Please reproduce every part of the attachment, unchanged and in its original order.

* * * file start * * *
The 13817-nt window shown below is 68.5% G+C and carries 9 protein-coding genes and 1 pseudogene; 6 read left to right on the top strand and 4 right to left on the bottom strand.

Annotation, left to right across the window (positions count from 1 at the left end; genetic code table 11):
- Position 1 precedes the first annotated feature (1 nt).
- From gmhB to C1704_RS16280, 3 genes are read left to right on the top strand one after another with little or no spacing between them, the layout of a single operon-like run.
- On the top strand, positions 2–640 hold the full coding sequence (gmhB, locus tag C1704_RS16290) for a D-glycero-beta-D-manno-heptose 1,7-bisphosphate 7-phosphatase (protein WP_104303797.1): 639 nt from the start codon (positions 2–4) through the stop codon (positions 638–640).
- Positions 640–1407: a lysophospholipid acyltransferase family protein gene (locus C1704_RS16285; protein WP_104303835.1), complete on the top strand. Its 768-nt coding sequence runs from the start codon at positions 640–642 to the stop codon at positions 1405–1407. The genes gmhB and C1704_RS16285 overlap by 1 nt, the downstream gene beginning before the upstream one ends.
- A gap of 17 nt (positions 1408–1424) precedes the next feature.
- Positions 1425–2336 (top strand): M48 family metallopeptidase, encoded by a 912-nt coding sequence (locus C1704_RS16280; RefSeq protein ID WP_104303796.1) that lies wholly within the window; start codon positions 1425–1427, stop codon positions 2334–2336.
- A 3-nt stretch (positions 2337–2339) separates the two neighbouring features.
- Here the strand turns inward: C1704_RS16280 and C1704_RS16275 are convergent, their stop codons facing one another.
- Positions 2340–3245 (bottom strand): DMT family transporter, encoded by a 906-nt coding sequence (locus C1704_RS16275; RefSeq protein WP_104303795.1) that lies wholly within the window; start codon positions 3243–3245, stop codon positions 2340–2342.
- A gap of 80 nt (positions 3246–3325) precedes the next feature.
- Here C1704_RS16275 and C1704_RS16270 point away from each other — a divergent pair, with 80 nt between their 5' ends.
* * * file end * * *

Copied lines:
The 13817-nt window shown below is 68.5% G+C and carries 9 protein-coding genes and 1 pseudogene; 6 read left to right on the top strand and 4 right to left on the bottom strand.

Annotation, left to right across the window (positions count from 1 at the left end; genetic code table 11):
- Position 1 precedes the first annotated feature (1 nt).
- From gmhB to C1704_RS16280, 3 genes are read left to right on the top strand one after another with little or no spacing between them, the layout of a single operon-like run.
- On the top strand, positions 2–640 hold the full coding sequence (gmhB, locus tag C1704_RS16290) for a D-glycero-beta-D-manno-heptose 1,7-bisphosphate 7-phosphatase (protein WP_104303797.1): 639 nt from the start codon (positions 2–4) through the stop codon (positions 638–640).
- Positions 640–1407: a lysophospholipid acyltransferase family protein gene (locus C1704_RS16285; protein WP_104303835.1), complete on the top strand. Its 768-nt coding sequence runs from the start codon at positions 640–642 to the stop codon at positions 1405–1407. The genes gmhB and C1704_RS16285 overlap by 1 nt, the downstream gene beginning before the upstream one ends.
- A gap of 17 nt (positions 1408–1424) precedes the next feature.
- Positions 1425–2336 (top strand): M48 family metallopeptidase, encoded by a 912-nt coding sequence (locus C1704_RS16280; RefSeq protein ID WP_104303796.1) that lies wholly within the window; start codon positions 1425–1427, stop codon positions 2334–2336.
- A 3-nt stretch (positions 2337–2339) separates the two neighbouring features.
- Here the strand turns inward: C1704_RS16280 and C1704_RS16275 are convergent, their stop codons facing one another.
- Positions 2340–3245 (bottom strand): DMT family transporter, encoded by a 906-nt coding sequence (locus C1704_RS16275; RefSeq protein WP_104303795.1) that lies wholly within the window; start codon positions 3243–3245, stop codon positions 2340–2342.
- A gap of 80 nt (positions 3246–3325) precedes the next feature.
- Here C1704_RS16275 and C1704_RS16270 point away from each other — a divergent pair, with 80 nt between their 5' ends.